I crept along a narrow lane as quiet as a mouse,
And up a dark and creaking stair into the Palmists' house.
Across the door a curtain hung, mysterious in its fall,
A criminal's and a Prince's hand were pictured on the wall.
The greasy cards the table held, the worn and dingy chair,
The cracked pane in the window and the single gas jet's flare.
How well do I remember it! and how I tried to hide
My foolish laughter, lest I wound the prophetess's pride.
The Palmist took my hand in hers and heavily she traced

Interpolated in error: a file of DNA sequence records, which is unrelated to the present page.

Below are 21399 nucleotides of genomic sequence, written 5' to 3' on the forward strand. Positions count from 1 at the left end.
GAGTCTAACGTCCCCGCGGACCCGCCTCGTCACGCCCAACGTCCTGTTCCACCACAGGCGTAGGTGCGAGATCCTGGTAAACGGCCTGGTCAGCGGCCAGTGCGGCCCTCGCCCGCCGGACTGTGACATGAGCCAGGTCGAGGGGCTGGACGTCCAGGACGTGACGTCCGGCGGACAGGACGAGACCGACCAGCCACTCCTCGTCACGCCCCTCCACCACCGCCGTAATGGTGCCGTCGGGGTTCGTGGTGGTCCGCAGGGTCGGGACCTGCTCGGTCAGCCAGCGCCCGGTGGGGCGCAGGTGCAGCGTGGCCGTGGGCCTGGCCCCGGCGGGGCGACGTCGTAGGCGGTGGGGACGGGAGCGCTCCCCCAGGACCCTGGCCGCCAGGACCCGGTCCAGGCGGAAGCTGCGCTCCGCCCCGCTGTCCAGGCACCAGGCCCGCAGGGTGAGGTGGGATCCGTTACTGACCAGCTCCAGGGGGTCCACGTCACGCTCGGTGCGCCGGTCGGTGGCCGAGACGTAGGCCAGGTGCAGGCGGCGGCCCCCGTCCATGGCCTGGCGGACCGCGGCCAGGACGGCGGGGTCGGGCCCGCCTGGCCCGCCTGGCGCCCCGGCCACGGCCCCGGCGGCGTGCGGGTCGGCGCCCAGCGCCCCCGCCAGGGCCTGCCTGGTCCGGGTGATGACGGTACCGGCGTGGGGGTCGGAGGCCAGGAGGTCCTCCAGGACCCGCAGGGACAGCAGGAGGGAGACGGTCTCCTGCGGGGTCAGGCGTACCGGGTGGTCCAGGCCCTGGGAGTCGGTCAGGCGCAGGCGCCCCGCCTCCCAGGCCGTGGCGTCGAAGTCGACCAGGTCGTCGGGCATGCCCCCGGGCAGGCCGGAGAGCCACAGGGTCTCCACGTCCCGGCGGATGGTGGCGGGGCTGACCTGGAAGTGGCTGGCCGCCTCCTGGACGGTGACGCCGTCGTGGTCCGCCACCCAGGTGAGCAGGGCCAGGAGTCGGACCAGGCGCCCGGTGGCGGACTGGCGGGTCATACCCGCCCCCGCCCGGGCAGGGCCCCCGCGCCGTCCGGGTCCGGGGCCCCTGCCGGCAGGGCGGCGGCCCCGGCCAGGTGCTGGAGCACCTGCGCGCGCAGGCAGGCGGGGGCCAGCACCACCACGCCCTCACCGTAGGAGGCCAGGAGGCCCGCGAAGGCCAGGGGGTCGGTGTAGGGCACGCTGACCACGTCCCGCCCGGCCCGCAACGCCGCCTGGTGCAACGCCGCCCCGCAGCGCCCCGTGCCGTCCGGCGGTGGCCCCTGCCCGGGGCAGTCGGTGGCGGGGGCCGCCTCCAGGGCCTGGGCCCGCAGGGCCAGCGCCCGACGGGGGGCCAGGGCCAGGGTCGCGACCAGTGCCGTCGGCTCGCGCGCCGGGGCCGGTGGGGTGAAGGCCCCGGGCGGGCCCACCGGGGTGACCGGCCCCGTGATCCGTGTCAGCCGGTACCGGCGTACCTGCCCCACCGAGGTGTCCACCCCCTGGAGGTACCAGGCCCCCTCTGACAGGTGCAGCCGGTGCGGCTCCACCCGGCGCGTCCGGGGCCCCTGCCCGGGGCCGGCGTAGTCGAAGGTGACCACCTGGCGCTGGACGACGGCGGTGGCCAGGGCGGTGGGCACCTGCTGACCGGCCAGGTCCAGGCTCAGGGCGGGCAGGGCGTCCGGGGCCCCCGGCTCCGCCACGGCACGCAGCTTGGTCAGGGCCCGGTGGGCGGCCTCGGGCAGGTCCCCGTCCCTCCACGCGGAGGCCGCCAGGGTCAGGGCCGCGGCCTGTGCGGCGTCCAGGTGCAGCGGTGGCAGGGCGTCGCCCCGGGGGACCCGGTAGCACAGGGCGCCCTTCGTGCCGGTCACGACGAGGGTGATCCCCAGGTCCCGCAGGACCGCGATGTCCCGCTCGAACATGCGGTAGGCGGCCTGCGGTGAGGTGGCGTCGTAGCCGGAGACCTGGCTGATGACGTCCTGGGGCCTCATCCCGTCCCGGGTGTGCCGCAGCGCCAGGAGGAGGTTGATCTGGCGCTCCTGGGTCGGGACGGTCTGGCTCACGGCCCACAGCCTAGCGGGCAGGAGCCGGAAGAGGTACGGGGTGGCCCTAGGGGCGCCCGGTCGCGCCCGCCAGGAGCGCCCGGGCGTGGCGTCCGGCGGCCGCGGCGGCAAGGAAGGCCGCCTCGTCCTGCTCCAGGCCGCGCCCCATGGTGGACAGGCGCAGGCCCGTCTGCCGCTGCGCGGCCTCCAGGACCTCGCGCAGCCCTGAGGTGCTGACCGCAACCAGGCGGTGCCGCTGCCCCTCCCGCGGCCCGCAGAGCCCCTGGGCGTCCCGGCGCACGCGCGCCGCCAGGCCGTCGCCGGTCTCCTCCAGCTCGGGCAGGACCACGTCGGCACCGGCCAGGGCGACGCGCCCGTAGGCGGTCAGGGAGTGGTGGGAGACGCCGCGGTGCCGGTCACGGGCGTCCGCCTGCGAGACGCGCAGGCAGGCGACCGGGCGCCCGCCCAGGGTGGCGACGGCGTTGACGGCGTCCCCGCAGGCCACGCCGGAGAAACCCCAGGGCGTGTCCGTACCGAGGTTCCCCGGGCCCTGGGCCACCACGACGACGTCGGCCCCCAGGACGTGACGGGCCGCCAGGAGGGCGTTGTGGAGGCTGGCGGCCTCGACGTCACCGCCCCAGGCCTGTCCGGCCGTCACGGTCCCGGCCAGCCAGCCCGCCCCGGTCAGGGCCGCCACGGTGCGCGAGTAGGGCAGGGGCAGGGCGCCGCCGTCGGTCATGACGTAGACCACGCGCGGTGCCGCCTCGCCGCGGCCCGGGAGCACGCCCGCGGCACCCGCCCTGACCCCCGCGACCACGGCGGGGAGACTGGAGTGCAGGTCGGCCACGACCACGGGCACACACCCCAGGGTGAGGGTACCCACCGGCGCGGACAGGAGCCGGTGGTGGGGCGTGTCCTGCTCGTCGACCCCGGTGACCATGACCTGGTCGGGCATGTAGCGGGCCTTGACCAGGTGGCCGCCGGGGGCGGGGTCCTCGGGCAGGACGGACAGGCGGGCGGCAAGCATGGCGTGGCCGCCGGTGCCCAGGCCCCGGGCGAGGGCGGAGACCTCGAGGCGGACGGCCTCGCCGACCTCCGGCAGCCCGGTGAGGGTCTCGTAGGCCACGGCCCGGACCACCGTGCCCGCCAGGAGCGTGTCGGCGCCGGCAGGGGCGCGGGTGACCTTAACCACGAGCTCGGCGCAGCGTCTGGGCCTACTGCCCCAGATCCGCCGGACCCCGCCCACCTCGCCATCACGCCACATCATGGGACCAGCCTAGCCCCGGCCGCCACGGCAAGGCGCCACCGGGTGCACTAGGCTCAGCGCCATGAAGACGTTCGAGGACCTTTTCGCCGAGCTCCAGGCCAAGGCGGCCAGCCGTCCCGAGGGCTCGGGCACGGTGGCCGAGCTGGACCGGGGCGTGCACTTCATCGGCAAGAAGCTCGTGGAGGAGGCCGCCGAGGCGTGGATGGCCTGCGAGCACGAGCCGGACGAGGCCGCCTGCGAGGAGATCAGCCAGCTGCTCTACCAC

A line or two, and then she said "Beware a trust misplaced."
I trembled, for it seemed so real, in that malodorous gloom,
While she and I sat face to face within the sordid room,
And in the moonlit world outside, I heard pass to and fro
Your footsteps as you waited in the dreary lane below;
While from the city came the whirr of trams, and din of strife,
I heard as in a dream, her voice reveal my future life.
What did she promise? Many friends and money, health, and fame,
And in the web of Fate she wove no mention of your name;
Yet, strange that I should deem to-day that t'was your heart she traced
When murmuring o'er my tender palm, "Beware a trust misplaced."
First published in Steele Rudd's Magazine, 6 February 1904